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Four Questions with John Haggard

December 2, 2015

Our CEO John Haggard talks a bit about enterprise security, his decision to join Nymi, and his hobbies outside of work. Read below to learn more about John.

1) Why did you decide to join Nymi? What went into making this decision?

Talent, platform and trust.

Nymi is an incredibly talented company. I saw on paper a highly educated, well balanced, diverse team deep in science, experience, and maturity. The reality is better than I expected, the experienced and ‘not-as experienced’ trust each other which is enormously powerful; that you can’t see on paper.

Likewise, the Nymi platform is more than meets the eye. The attention-grabber is HeartID; ECG based authentication is a new biometric modality which has really interesting properties. But I was really drawn to the continuous authentication properties of the platform over Bluetooth Low Energy. The NFC side of the Nymi platform is also quite interesting; this gives a solid platform for unifying payment and physical access in a wearable. Bottom line, Nymi has solved some tough problems and I knew we could turbo charge that work.

For me, the deciding factor was trusting founder Karl Martin. My wife, Michelle, and I spent time with Karl early on in the process, and in comparing notes, we had the same three words to describe Karl: smart, genuine, and honest. It was a solid green light from there.

2) Who is John Haggard outside of Nymi? What do you like to do outside of work?

Outside of Nymi, hopefully I’m outside! I’m a person who deeply connects with nature, whether it be on a motorcycle, hiking, skiing, or simply sitting by, or in, a clear running river. My passion is to capture those moments through photography.

My wife Michelle and I live in a quiet neighbourhood south of Seattle, overlooking the Puget Sound, Vashon Island, and the Olympic Mountains. Our three children are grown up, with two local in Seattle and another with our grandkids in Albania, literally on a mission. Together we love music, travel, outdoors, and enjoy simply being.  

3) You’ve run several companies before, in different areas and at different stages. What are some of the key learnings that you’ve taken away, or important lessons that stand out?

What stands out for me are two things, both relationship related. First, the value of mentorship and second, open contribution within the community. Time and again, both have paid huge dividends. On the mentorship level, I pay close attention, looking for sharp people who haven’t had the experience and then I jump start them by pointing them in right direction. Sometimes it is just a tip, sometimes it is a full court press to create an expert who can take it further.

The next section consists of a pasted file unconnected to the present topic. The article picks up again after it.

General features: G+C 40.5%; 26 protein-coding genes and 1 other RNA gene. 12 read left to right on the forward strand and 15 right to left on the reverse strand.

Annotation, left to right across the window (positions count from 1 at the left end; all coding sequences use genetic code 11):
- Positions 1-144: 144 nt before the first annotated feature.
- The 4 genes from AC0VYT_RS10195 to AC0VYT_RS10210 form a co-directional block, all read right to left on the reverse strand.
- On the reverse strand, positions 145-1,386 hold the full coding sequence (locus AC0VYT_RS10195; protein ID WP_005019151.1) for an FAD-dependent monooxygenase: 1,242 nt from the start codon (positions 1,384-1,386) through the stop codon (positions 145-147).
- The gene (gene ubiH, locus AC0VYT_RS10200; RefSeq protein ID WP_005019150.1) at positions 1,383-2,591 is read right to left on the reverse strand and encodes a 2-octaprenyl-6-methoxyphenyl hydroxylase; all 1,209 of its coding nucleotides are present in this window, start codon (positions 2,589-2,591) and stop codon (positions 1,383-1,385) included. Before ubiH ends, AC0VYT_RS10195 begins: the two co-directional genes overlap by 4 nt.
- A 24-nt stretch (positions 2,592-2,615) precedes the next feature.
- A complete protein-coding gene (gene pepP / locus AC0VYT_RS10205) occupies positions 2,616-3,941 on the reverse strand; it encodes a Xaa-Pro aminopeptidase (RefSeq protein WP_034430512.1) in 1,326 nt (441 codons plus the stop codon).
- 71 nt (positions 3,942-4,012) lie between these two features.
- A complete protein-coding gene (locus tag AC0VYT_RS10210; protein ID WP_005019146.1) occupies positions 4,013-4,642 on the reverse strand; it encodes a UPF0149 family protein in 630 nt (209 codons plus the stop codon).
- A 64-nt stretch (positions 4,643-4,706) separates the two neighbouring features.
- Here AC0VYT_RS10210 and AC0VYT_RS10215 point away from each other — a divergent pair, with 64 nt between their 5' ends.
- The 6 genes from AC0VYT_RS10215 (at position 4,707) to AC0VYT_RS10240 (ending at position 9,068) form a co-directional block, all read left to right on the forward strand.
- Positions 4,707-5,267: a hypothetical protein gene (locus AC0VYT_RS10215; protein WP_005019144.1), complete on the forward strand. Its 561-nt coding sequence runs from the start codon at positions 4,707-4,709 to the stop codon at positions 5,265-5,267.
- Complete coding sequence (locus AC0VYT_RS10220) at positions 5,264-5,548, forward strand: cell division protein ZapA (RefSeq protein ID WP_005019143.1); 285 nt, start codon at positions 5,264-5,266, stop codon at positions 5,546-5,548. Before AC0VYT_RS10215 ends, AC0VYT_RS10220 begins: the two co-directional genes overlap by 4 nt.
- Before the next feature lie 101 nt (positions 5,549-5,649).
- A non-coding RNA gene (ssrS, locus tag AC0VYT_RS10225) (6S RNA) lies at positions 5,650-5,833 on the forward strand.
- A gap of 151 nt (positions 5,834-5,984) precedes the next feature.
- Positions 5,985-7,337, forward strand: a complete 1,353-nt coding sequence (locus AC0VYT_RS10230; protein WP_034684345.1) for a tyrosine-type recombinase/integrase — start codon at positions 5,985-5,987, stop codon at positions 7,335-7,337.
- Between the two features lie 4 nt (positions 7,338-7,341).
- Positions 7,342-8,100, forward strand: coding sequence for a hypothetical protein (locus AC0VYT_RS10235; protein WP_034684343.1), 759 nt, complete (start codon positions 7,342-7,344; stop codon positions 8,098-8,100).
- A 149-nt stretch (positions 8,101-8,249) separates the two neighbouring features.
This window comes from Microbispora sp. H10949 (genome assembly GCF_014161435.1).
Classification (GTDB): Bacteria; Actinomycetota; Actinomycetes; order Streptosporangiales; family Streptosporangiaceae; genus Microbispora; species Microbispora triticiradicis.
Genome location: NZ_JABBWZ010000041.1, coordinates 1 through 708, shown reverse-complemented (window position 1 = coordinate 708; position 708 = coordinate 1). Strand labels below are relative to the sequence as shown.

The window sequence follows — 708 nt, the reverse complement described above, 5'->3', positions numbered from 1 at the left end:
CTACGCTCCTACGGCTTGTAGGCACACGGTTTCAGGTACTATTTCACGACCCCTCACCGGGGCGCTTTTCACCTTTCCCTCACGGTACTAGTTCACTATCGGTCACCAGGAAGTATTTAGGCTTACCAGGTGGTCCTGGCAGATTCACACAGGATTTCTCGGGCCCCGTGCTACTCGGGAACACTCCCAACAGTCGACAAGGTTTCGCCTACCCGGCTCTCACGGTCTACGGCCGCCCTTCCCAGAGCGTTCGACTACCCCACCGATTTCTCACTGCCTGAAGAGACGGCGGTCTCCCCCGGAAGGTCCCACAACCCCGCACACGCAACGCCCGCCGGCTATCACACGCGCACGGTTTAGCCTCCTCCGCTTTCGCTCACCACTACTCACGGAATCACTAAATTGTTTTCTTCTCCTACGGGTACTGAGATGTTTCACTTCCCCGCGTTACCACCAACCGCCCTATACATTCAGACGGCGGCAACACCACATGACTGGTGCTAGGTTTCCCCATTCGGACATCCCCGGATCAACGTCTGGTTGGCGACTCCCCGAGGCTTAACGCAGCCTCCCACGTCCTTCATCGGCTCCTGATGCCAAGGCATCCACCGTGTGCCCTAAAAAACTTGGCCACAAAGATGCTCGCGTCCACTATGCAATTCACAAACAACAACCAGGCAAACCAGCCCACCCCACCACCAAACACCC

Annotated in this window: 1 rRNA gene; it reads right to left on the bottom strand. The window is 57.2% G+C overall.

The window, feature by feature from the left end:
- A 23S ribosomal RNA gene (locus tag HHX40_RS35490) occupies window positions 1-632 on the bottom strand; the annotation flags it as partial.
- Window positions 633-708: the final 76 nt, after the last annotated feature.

Helping partners, customers, and even competitors is good business. There are times to hold cards close to the vest to be sure, but in reality that is rare. Taking time to meaningfully help by openly contributing when there is no obvious benefit builds trust. Trust leads to learning more than you would otherwise. In both cases, mentorship and open contribution result in lasting relationships and nothing can be more important in business as business is the ultimate long game.

4) In broad strokes, where do you see authentication (or the authentication market) going in the next 24 months?

(PHOTO: Authentication devices that John has used and collected over the years)

Coming together in 2015 have been three events that are, in my opinion, game changers for the next 20 years. First the FIDO alliance established a foundation with the U2F protocol, but then acknowledged the next big step: wireless. Baking into emerging standards both NFC and BLE transports opens the door for wearable security devices. Second, the best kept secret is Token ID Binding which late in 2014 Microsoft threw their support behind Google to harden internet protocols, and finally FIDO pre-announcing the unification of the various FIDO standards in FIDO 2.0.

Taken together, what is emerging are standards for users carrying extremely secure wireless devices that are powerful enough to authenticate users locally while also protecting network traffic. Hardware backing the proposed IETF Token ID Binding protocol is entering holy grail territory.

It is not just about who you are, but what happens afterwards.


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